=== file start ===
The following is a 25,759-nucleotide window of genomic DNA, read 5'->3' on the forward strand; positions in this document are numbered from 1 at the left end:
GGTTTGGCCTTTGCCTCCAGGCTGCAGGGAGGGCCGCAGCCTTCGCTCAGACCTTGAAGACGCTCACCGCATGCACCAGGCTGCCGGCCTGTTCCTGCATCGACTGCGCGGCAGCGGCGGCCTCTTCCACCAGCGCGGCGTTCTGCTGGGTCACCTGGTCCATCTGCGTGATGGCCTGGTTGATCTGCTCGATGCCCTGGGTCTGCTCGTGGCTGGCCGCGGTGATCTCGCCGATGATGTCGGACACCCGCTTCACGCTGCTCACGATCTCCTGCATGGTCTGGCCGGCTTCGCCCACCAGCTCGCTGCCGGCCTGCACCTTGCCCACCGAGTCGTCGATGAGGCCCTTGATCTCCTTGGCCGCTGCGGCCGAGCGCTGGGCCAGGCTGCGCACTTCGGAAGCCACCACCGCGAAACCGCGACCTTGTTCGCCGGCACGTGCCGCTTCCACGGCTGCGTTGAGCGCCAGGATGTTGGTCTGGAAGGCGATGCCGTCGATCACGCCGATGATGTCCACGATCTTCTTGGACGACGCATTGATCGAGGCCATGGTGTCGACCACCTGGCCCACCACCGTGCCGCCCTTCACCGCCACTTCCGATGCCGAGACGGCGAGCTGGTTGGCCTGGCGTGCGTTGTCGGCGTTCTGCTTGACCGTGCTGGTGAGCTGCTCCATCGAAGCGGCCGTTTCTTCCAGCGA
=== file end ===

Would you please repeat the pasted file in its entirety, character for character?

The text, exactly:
The following is a 25,759-nucleotide window of genomic DNA, read 5'->3' on the forward strand; positions in this document are numbered from 1 at the left end:
GGTTTGGCCTTTGCCTCCAGGCTGCAGGGAGGGCCGCAGCCTTCGCTCAGACCTTGAAGACGCTCACCGCATGCACCAGGCTGCCGGCCTGTTCCTGCATCGACTGCGCGGCAGCGGCGGCCTCTTCCACCAGCGCGGCGTTCTGCTGGGTCACCTGGTCCATCTGCGTGATGGCCTGGTTGATCTGCTCGATGCCCTGGGTCTGCTCGTGGCTGGCCGCGGTGATCTCGCCGATGATGTCGGACACCCGCTTCACGCTGCTCACGATCTCCTGCATGGTCTGGCCGGCTTCGCCCACCAGCTCGCTGCCGGCCTGCACCTTGCCCACCGAGTCGTCGATGAGGCCCTTGATCTCCTTGGCCGCTGCGGCCGAGCGCTGGGCCAGGCTGCGCACTTCGGAAGCCACCACCGCGAAACCGCGACCTTGTTCGCCGGCACGTGCCGCTTCCACGGCTGCGTTGAGCGCCAGGATGTTGGTCTGGAAGGCGATGCCGTCGATCACGCCGATGATGTCCACGATCTTCTTGGACGACGCATTGATCGAGGCCATGGTGTCGACCACCTGGCCCACCACCGTGCCGCCCTTCACCGCCACTTCCGATGCCGAGACGGCGAGCTGGTTGGCCTGGCGTGCGTTGTCGGCGTTCTGCTTGACCGTGCTGGTGAGCTGCTCCATCGAAGCGGCCGTTTCTTCCAGCGA